No, nothing to be alarmed about: I did not visit as a patient. My research focuses on developing methods that can make healthcare run more efficiently, and I’ve just begun to explore how emergency room (ER) operations can be improved. For a country that is the leader in just about everything – especially medical research, technology and innovation – the United States has a lamentable health care delivery system. And nowhere is it more evident than in emergency rooms across the country. Patients, even patients who have had a stroke, may have to wait hours before getting care. Some wait seven to eight hours. In major cities, ambulances carrying patients to an emergency room are diverted to other emergency rooms, simply because there is no capacity and queues are long. (Queues again! Haven’t we talked about queues before?)
The ER I visited is in Baystate Medical Center, in Springfield, Massachusetts. In terms of volume, this is one of the largest in the country. About 110,000 patients use it each year; about 300 patients come to the ER every day, 80 of them brought by ambulances. Others just show up by car, accompanied by friends or relatives.
Some have ordinary ailments, like a cold or sore throat. Instead of going to visit a primary care doctor, they use the ER. They do this probably because they don’t have a doctor. And that in turn is probably because they don’t have insurance. The statistic that crops up in just about every major discussion about the US healthcare system is that there are about 45 million uninsured patients in the country – a colossally high number; indeed an unforgivable number if you compare with other developed countries. Massachusetts is a bit ahead of the curve and has tried to fix the problem, but other states lag.
So if you don’t have insurance, and if you have a medical condition, you end up using the ER and pay a huge bill. But even if you have insurance, you might use the ER because you could not obtain an appointment with your doctor. ERs cannot refuse care; they have to treat everyone who shows up, irrespective of whether the patient has a trivial condition or is uninsured.
ERs, thus, are a safety net; they soak up the consequences of inefficiencies whose root causes lie elsewhere.
At the Baystate ER, patients with minor ailments are sent to a Fast Track section. That way they do not interfere with the more critical patients who are sent to the main area. But the name Fast Track has become something of a joke. Waiting times for getting into Fast Track can be very long. So to pacify patients and ensure they don’t feel mocked, the Fast Track area was recently renamed the General Treatment section.
Needless to say, only the name has changed; the waiting times have not.
When I visited the Baystate ER, it was about 2 pm in the afternoon. It was crowded. Early mornings are the least busy hours; but by noon things start picking up. By late afternoon, early evening, the ER is packed. This too is a US-wide trend – and perhaps true worldwide as well.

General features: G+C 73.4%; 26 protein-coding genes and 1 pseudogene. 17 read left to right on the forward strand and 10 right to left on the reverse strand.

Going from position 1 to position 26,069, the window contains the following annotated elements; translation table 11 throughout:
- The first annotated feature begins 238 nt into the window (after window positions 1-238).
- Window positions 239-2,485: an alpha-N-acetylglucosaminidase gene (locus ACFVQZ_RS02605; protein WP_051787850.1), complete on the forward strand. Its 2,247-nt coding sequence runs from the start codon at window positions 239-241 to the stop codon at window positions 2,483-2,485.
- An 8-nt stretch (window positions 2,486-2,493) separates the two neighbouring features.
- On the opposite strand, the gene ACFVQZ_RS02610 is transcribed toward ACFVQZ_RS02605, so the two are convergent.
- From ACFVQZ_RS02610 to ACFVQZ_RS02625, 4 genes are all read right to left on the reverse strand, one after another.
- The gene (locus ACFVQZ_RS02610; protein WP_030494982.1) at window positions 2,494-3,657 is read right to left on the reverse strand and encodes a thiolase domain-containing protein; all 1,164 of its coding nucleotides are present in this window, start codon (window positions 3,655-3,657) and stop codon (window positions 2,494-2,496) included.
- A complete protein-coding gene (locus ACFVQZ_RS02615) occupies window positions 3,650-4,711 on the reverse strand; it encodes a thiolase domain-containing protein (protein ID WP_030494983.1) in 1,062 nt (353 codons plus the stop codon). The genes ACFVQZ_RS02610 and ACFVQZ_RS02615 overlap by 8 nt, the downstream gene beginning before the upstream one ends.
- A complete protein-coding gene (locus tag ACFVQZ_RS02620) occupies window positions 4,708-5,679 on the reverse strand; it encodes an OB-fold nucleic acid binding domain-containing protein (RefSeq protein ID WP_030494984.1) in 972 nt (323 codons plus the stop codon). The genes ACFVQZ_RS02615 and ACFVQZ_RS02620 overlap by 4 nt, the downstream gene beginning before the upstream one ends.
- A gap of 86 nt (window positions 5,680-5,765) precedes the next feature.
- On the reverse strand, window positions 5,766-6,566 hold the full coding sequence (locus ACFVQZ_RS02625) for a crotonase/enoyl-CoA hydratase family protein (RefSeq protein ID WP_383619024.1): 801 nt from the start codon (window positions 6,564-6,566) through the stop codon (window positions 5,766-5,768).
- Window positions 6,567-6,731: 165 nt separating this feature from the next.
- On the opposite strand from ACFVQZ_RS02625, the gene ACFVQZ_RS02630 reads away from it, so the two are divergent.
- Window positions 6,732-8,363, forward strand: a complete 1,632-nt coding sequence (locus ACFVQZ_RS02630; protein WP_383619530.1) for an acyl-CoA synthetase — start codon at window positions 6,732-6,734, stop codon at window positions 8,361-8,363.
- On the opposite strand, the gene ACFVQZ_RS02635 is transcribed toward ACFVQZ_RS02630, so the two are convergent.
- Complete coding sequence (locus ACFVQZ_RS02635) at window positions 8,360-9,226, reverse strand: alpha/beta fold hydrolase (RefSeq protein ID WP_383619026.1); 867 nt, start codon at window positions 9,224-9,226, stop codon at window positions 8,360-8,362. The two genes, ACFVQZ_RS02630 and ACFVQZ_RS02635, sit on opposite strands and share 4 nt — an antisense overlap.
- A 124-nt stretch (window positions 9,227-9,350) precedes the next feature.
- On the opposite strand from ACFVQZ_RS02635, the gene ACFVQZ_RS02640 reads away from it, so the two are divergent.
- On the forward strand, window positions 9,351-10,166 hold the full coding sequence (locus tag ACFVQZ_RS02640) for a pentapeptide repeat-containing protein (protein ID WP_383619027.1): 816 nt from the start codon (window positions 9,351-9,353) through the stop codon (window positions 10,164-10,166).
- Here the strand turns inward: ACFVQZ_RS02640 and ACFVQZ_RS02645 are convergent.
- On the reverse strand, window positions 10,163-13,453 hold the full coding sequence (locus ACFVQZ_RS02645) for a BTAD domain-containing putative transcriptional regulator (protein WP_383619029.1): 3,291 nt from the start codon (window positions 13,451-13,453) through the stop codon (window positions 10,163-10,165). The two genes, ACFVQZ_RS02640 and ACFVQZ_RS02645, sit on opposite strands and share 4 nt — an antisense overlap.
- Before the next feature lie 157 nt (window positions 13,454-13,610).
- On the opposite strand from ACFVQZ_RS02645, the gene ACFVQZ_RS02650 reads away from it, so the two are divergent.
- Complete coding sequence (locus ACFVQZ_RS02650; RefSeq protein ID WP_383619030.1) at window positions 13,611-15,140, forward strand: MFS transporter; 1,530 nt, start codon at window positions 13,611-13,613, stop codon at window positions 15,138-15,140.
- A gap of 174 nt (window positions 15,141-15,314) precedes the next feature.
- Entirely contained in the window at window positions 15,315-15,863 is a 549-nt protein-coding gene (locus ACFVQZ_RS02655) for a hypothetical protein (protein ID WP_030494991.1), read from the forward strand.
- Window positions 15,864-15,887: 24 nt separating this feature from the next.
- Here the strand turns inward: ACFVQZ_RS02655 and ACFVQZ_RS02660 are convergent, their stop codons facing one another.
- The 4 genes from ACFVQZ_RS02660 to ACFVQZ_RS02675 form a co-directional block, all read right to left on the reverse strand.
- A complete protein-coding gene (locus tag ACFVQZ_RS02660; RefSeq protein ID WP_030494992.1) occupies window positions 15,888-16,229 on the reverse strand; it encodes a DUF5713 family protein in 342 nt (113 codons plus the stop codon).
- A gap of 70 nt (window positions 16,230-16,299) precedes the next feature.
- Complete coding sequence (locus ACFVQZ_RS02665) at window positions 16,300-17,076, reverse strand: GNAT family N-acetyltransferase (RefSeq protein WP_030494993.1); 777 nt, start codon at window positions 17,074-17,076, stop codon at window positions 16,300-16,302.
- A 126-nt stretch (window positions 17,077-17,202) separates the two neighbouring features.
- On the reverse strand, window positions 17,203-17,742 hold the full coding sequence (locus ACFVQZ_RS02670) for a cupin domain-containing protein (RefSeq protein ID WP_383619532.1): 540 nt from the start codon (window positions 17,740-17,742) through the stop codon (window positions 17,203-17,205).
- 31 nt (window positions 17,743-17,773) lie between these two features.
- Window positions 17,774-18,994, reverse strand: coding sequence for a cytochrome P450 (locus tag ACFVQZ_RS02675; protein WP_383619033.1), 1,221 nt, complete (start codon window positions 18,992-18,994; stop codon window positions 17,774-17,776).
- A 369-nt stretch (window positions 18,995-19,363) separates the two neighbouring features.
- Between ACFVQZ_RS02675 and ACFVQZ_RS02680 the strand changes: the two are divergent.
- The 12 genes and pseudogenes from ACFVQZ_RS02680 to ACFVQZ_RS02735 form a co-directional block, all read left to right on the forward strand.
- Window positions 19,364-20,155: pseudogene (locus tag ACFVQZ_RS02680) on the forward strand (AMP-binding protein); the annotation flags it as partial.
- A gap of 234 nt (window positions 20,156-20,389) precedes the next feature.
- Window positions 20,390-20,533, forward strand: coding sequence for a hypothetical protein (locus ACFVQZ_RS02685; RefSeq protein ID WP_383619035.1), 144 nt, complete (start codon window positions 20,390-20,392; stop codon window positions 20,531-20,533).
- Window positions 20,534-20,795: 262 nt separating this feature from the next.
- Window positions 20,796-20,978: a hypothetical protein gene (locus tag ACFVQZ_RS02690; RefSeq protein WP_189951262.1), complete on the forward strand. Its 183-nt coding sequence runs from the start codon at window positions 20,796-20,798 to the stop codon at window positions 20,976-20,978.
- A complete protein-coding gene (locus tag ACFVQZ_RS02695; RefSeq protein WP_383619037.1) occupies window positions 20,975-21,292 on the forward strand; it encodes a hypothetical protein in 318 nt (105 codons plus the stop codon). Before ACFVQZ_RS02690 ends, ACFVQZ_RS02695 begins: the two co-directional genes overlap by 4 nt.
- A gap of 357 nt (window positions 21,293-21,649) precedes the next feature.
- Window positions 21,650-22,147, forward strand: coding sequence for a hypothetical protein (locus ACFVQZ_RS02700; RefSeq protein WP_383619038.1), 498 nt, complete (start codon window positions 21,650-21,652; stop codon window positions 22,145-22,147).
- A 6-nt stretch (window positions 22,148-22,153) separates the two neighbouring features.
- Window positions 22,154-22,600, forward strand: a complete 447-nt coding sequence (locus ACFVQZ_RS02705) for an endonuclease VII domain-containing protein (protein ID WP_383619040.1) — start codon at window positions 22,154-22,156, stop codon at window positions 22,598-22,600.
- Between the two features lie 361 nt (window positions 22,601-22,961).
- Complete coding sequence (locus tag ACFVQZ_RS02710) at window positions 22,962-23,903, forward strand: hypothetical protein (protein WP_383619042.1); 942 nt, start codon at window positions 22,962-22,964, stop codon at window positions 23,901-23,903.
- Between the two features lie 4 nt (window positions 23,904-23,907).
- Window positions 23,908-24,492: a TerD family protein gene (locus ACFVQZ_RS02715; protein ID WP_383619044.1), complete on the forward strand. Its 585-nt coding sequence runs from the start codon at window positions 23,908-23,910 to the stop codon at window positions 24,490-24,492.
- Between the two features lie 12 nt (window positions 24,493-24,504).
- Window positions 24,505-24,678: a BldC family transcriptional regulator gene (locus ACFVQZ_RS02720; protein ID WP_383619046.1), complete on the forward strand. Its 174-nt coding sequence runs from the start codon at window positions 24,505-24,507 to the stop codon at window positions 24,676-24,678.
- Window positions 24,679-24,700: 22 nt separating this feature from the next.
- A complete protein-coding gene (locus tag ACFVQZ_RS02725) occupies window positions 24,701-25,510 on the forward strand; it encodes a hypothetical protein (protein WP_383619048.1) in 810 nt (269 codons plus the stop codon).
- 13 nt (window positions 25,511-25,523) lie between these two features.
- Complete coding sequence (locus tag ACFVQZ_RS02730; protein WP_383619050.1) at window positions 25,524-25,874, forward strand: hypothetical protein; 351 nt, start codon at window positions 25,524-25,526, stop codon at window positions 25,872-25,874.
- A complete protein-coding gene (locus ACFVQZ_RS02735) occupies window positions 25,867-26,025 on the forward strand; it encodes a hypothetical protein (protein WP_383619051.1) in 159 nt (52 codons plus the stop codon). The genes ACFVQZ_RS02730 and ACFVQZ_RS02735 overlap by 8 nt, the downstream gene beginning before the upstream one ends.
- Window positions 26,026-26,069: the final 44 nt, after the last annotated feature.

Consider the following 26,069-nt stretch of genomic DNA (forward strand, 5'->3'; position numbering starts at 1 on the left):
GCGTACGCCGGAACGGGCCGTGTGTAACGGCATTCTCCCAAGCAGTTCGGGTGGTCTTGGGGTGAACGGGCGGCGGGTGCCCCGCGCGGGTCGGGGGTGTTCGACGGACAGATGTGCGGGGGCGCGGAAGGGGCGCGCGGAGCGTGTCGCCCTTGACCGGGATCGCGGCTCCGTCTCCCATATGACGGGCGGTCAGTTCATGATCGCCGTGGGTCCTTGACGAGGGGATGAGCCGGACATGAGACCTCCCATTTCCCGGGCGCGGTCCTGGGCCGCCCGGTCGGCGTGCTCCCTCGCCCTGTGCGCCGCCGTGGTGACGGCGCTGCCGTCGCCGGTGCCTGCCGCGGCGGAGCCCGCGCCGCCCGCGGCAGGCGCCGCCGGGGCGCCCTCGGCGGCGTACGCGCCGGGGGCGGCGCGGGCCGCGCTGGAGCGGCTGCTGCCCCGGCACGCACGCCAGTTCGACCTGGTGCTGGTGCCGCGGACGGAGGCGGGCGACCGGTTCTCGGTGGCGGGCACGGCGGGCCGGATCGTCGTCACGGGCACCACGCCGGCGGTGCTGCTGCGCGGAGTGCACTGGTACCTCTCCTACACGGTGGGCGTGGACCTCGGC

In the waiting area, there were patients and their relatives and friends. A couple of the patients were in wheelchairs; they were elderly, clearly sick, and their faces had a resigned and faded look to them. Their faces told also of the passage of time: seconds had become minutes and minutes hours, yet they were still waiting. If sicker patients arrive, they tend to preferred, thus increasing the waits for less sick patients. But assessments of sickness are to some extent subjective, inevitably so.
The main emergency area – entered from the waiting area through double doors – was a world apart. It was a buzz of activity and felt surreal. Constant activity and motion: like a video on fast-forward. There was a central square, the inner portion of which consisted of staff working hastily with computers, records, paperwork. On the outside, doctors, nurses, assistants swirled around immobile beds with prostate patients. These beds are supposed to be in rooms, but to create capacity, beds had been added to the hallway. Monitors displayed constantly changing information: how much time each patient had been in the ER, whether the tests that had been ordered had returned, which resident or doctor was assigned to the patient. The charge nurse, who was in charge of operations, had tough decisions to make. Whom to admit next? Which nurse to assign to which patient? Should another bed be added to the already overcrowded hallway?
The staff, even though busy constantly attending to something, seemed cheerful enough; their cheer was much needed, considering the bleak faces of the patients.
Patients, once they are treated, are either discharged or admitted to the nearby Baystate Hospital. And here too there is a crunch. Hospital beds are a scarce resource, and generally there is no availability. So the patients continue to wait in ER beds, effectively denying beds to other patients waiting for hours for treatment in the waiting area. Such as the elderly patients I'd seen upon entering, waiting in wheelchairs and with tormented looks.
So it goes. Emergency rooms are not supposed to be pleasant places. The nurses and doctors who work there know there is no room for sentimentalism. Work just needs to be done. But ERs are also a barometer of the larger issues that ail a healthcare system. The US healthcare system is badly fragmented and inefficient; and a large part of the cost is borne by ERs.